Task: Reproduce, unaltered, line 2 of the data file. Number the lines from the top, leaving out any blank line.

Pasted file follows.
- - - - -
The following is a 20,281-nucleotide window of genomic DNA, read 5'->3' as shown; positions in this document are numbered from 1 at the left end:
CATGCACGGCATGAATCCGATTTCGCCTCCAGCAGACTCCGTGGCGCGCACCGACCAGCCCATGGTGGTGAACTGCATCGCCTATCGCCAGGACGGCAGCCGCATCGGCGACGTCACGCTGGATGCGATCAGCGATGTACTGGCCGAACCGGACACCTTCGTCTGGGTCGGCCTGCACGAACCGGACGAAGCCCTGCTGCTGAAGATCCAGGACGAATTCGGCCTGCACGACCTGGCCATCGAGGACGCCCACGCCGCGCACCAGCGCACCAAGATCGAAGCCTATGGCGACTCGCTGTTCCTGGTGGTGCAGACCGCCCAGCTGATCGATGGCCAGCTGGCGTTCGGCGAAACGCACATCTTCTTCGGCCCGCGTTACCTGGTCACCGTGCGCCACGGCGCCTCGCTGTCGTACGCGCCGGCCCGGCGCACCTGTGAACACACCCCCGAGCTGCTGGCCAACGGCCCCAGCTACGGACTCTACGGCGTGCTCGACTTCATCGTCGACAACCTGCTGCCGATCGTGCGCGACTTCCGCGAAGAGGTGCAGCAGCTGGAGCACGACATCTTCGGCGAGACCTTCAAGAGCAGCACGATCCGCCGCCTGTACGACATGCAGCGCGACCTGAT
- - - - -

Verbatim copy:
CATGCACGGCATGAATCCGATTTCGCCTCCAGCAGACTCCGTGGCGCGCACCGACCAGCCCATGGTGGTGAACTGCATCGCCTATCGCCAGGACGGCAGCCGCATCGGCGACGTCACGCTGGATGCGATCAGCGATGTACTGGCCGAACCGGACACCTTCGTCTGGGTCGGCCTGCACGAACCGGACGAAGCCCTGCTGCTGAAGATCCAGGACGAATTCGGCCTGCACGACCTGGCCATCGAGGACGCCCACGCCGCGCACCAGCGCACCAAGATCGAAGCCTATGGCGACTCGCTGTTCCTGGTGGTGCAGACCGCCCAGCTGATCGATGGCCAGCTGGCGTTCGGCGAAACGCACATCTTCTTCGGCCCGCGTTACCTGGTCACCGTGCGCCACGGCGCCTCGCTGTCGTACGCGCCGGCCCGGCGCACCTGTGAACACACCCCCGAGCTGCTGGCCAACGGCCCCAGCTACGGACTCTACGGCGTGCTCGACTTCATCGTCGACAACCTGCTGCCGATCGTGCGCGACTTCCGCGAAGAGGTGCAGCAGCTGGAGCACGACATCTTCGGCGAGACCTTCAAGAGCAGCACGATCCGCCGCCTGTACGACATGCAGCGCGACCTGAT